doi:10.1186/gb-2010-11-11-r109
PMCID: PMC3156948  PMID: 21067574
3.  Biosynthesis of salicylic acid in plants 
Plant Signaling & Behavior  2009;4(6):493-496.
Salicylic acid (SA) is an important signal molecule in plants. Two pathways of SA biosynthesis have been proposed in plants. Biochemical studies using isotope feeding have suggested that plants synthesize SA from cinnamate produced by the activity of phenylalanine ammonia lyase (PAL). Silencing of PAL genes in tobacco or chemical inhibition of PAL activity in Arabidopsis, cucumber and potato reduces pathogen-induced SA accumulation. Genetic studies, on the other hand, indicate that the bulk of SA is produced from isochorismate. In bacteria, SA is synthesized from chorismate through two reactions catalyzed by isochorismate synthase (ICS) and isochorismate pyruvate lyase (IPL). Arabidopsis contains two ICS genes but has no gene encoding proteins similar to the bacterial IPL. Thus, how SA is synthesized in plants is not fully elucidated. Two recently identified Arabidopsis genes, PBS3 and EPS1, are important for pathogen-induced SA accumulation. PBS3 encodes a member of the acyl-adenylate/thioester-forming enzyme family and EPS1 encodes a member of the BAHD acyltransferase superfamily. PBS3 and EPS1 may be directly involved in the synthesis of an important precursor or regulatory molecule for SA biosynthesis. The pathways and regulation of SA biosynthesis in plants may be more complicated than previously thought.
PMCID: PMC2688294  PMID: 19816125
salicylic acid biosynthesis; isochorismate synthase; phenylalanine ammonia lyase
4.  Roles of Arabidopsis WRKY3 and WRKY4 Transcription Factors in Plant Responses to Pathogens 
BMC Plant Biology  2008;8:68.
Background
Plant WRKY DNA-binding transcription factors are involved in plant responses to biotic and abiotic responses. It has been previously shown that Arabidopsis WRKY3 and WRKY4, which encode two structurally similar WRKY transcription factors, are induced by pathogen infection and salicylic acid (SA). However, the role of the two WRKY transcription factors in plant disease resistance has not been directly analyzed.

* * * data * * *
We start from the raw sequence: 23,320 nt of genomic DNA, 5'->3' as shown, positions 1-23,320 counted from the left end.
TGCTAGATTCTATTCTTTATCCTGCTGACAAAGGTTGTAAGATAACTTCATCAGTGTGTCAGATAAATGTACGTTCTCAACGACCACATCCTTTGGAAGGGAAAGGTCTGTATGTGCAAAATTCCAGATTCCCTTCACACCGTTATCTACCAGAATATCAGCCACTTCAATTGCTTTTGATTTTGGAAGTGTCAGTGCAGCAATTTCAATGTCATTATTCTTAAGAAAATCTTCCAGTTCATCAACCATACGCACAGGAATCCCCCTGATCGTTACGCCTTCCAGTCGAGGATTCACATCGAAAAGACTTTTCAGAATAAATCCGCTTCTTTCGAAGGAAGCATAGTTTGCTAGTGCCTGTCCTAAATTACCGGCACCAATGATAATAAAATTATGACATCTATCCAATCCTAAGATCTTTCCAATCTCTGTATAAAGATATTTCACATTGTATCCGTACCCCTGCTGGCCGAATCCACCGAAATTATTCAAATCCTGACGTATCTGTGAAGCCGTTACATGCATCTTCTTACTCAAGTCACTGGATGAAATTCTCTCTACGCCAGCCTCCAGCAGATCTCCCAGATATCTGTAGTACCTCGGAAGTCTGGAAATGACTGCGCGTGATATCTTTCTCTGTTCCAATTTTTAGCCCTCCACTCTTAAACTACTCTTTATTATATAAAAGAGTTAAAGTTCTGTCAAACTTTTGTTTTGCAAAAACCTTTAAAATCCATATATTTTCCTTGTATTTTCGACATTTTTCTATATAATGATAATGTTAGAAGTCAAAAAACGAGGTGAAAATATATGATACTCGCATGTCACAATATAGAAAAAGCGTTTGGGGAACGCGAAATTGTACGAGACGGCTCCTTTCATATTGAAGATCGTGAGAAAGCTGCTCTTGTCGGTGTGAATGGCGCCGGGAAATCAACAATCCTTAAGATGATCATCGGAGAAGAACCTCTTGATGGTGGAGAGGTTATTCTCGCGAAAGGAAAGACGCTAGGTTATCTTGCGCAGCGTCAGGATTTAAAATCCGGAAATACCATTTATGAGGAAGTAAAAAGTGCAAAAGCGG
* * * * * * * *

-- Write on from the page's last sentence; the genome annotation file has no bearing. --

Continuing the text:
Results
Both WRKY3 and WRKY4 are nuclear-localized and specifically recognize the TTGACC W-box sequences in vitro. Expression of WRKY3 and WRKY4 was induced rapidly by stress conditions generated by liquid infiltration or spraying. Stress-induced expression of WRKY4 was further elevated by pathogen infection and SA treatment. To determine directly their role in plant disease resistance, we have isolated T-DNA insertion mutants and generated transgenic overexpression lines for WRKY3 and WRKY4. Both the loss-of-function mutants and transgenic overexpression lines were examined for responses to the biotrophic bacterial pathogen Pseudomonas syringae and the necrotrophic fungal pathogen Botrytis cinerea. The wrky3 and wrky4 single and double mutants exhibited more severe disease symptoms and support higher fungal growth than wild-type plants after Botrytis infection. Although disruption of WRKY3 and WRKY4 did not have a major effect on plant response to P. syringae, overexpression of WRKY4 greatly enhanced plant susceptibility to the bacterial pathogen and suppressed pathogen-induced PR1 gene expression.
Conclusion
The nuclear localization and sequence-specific DNA-binding activity support that WRKY3 and WRKY4 function as transcription factors. Functional analysis based on T-DNA insertion mutants and transgenic overexpression lines indicates that WRKY3 and WRKY4 have a positive role in plant resistance to necrotrophic pathogens and WRKY4 has a negative effect on plant resistance to biotrophic pathogens.
doi:10.1186/1471-2229-8-68
PMCID: PMC2464603  PMID: 18570649

Results 1-4 (4)